Review: Amazon series ‘The Power’ drops season finale in electrifying mosaic of literal ‘girl power’

WTOP's Jason Fraley reviews 'The Power' on Amazon Prime Video

In 2016, readers were riveted by Naomi Alderman’s bestselling science-fiction novel “The Power.”

Now, it’s a captivating TV drama that wraps its first season this Friday on Amazon Prime Video.

The series is set in our world but with one important sci-fi twist. On a seemingly ordinary day, young women across the globe suddenly develop a mysterious new ability to shoot electricity out of their hands — and transfer that spark to each other — threatening centuries of patriarchal rule with an instant reversal of gender dynamics.

The series is presented as a mosaic, so there is no true main character. It opens with Allie (Halle Bush) being adopted by abusive parents in the American Bible Belt, only to escape to a remote convent run by a transgender nun (Daniela Vega). Renamed “Eve,” she leads other disciples who possess The Power, while hearing a divine voice (Adina Porter). Yes, this “Voice of God” is a Black woman because God transcends our mortal gender constructs.

We also follow Seattle Mayor Margot Cleary-Lopez, played by Toni Collette, who rocks every role she’s in from “The Sixth Sense” to “Little Miss Sunshine” to “Hereditary.” Her husband Dr. Rob Lopez (John Leguizamo) does most of the housework to raise their kids, Jos (Auliʻi Cravalho, “Moana”), who dates her trans pal Ryan (Nico Hiraga), and Matty (Gerrison Machado), who subscribes to the misogynistic conspiracy theories of UrbanDox.

Other storylines include Ria Zmitrowicz as Roxy Monke, the illegitimate daughter of British gangster Bernie Monke (Eddie Marsan), and Zrinka Cvitešić as Tatiana Moskalev, who once dreamed of becoming an Olympic gymnast before being married off to the aging Moldovan president Viktor Moskalev (Alexandru Bindea). These two subplots show desperate young women breaking life-or-death cycles of male violence and corruption.

Chronicling all of these cases is Tunde (Toheeb Jimoh, who plays Sam Obisanya in “Ted Lasso”), an aspiring video journalist from Nigeria who makes it his personal mission to document global instances of The Power. Confiding in his close friend Ndudi (Heather Agyepong), Tunde routinely puts himself in harm’s way to film protests by Middle Eastern girls in hijabs as they riot against the traditional laws of their oppressive, male-dominated governments.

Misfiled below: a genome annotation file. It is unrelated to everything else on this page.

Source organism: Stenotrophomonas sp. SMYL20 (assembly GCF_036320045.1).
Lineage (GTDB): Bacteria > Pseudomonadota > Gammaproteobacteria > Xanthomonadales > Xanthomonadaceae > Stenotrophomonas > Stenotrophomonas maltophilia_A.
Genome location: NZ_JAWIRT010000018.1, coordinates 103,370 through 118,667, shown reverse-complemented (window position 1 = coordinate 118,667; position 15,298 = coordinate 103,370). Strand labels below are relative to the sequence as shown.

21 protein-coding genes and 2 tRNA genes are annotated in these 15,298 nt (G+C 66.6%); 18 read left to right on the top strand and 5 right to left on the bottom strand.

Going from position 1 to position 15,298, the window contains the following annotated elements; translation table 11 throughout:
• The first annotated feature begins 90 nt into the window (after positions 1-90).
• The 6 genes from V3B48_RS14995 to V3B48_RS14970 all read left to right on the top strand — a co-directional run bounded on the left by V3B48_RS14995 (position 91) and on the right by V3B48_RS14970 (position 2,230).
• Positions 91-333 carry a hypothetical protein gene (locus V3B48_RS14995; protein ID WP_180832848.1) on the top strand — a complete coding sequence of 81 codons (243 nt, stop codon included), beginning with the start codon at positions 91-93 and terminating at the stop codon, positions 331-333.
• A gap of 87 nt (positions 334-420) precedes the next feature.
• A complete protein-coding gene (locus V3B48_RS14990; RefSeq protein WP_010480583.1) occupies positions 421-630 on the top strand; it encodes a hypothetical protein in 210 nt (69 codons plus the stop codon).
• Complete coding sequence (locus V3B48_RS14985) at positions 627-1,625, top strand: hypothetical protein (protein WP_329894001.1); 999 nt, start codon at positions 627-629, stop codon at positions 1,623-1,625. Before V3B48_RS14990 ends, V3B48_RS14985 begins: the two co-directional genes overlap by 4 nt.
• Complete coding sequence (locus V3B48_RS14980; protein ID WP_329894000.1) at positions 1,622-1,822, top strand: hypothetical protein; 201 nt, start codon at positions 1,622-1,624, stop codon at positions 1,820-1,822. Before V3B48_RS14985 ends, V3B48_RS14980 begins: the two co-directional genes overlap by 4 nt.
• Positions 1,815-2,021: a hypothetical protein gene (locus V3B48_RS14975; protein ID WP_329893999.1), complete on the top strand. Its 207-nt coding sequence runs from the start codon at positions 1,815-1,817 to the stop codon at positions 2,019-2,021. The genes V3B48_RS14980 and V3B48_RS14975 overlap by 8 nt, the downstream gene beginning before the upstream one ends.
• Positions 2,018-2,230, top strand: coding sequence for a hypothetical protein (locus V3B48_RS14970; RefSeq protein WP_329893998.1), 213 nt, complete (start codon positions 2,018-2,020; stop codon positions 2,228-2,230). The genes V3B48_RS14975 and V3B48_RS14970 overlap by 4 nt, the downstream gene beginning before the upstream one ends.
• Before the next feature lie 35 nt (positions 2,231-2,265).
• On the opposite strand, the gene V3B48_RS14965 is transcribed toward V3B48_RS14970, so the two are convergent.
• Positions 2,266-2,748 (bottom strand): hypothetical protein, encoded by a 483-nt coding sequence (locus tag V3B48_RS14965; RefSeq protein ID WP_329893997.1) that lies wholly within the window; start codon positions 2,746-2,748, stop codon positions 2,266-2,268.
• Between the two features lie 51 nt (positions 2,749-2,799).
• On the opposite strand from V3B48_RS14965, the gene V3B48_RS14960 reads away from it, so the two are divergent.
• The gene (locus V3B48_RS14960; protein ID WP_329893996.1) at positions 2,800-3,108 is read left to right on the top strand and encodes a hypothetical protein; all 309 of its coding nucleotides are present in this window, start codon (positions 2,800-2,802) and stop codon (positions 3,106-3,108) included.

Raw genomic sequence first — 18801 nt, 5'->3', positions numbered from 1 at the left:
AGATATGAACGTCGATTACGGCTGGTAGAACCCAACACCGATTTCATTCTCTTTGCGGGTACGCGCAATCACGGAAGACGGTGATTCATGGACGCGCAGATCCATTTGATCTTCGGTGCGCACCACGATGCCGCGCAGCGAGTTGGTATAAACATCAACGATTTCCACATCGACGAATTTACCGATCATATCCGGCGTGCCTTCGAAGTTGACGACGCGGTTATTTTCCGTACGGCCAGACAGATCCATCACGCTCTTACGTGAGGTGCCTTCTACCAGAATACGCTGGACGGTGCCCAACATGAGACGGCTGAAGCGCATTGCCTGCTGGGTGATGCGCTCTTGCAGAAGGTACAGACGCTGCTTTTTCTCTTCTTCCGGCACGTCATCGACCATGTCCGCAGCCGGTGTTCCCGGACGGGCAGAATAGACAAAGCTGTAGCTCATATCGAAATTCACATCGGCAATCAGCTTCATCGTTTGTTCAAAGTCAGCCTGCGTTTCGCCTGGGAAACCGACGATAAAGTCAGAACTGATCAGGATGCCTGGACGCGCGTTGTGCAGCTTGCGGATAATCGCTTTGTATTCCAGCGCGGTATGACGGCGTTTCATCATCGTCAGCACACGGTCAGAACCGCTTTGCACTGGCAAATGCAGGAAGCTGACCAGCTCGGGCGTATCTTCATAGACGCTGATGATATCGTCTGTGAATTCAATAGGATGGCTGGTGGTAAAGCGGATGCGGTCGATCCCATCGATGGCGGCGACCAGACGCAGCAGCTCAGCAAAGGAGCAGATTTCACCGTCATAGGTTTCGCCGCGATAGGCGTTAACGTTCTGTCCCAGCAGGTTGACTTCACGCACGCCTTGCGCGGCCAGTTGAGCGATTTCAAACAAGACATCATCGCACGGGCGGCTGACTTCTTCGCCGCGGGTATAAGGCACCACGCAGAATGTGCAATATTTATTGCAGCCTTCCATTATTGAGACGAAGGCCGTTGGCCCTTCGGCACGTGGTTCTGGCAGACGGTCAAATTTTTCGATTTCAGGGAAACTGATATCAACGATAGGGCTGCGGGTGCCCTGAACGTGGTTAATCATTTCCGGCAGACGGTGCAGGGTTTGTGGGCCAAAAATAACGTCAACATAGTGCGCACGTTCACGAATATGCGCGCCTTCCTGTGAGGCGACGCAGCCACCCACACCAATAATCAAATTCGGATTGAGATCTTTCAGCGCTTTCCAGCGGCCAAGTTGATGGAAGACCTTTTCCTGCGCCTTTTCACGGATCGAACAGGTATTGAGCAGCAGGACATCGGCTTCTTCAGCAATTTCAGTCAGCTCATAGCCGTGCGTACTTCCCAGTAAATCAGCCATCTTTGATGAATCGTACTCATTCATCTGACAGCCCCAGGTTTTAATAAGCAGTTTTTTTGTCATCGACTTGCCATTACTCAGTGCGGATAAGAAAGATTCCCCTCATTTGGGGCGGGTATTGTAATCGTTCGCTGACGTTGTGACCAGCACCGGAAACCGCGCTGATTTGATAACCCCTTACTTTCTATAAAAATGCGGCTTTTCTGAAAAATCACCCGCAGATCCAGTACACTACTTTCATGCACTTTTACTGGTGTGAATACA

As a viewer, it can be tricky to keep track of all of these different storylines, especially late at night, so you’ll want to give this series your full attention like the great mosaics of Robert Altman’s “Nashville” (1975) or Paul Thomas Anderson’s “Magnolia” (1999). This isn’t something you watch for mindless escapism; this is a series you carefully consume, but if you give it the time it deserves, the result is a searing social commentary on gender constructs.

Most refreshing is that the writers don’t rely on the lazy crutch of supernatural ambiguity. Instead, they “science it up” with realistic explanations for maximum believability. Rather than some magical power like many superhero flicks, the women’s ability to electrocute is a biological extension of evolution with the growth of a new organ called the “skein” inside their chests. News programs and press conferences help flesh out the scientific details.

Will women leaders change the world into a more peaceful place? Or will absolute power corrupt absolutely with women leaders becoming no different from the enslaving, fearmongering, war-making men of history? These big questions won’t be solved by Friday’s Season 1 finale, requiring many more seasons to explore, but in a country that still hasn’t had a woman president, it’s about time we give it a shot in both TV shows and real-world politics.

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Jason Fraley

Hailed by The Washington Post for “his savantlike ability to name every Best Picture winner in history," Jason Fraley began at WTOP as Morning Drive Writer in 2008, film critic in 2011 and Entertainment Editor in 2014, providing daily arts coverage on-air and online.

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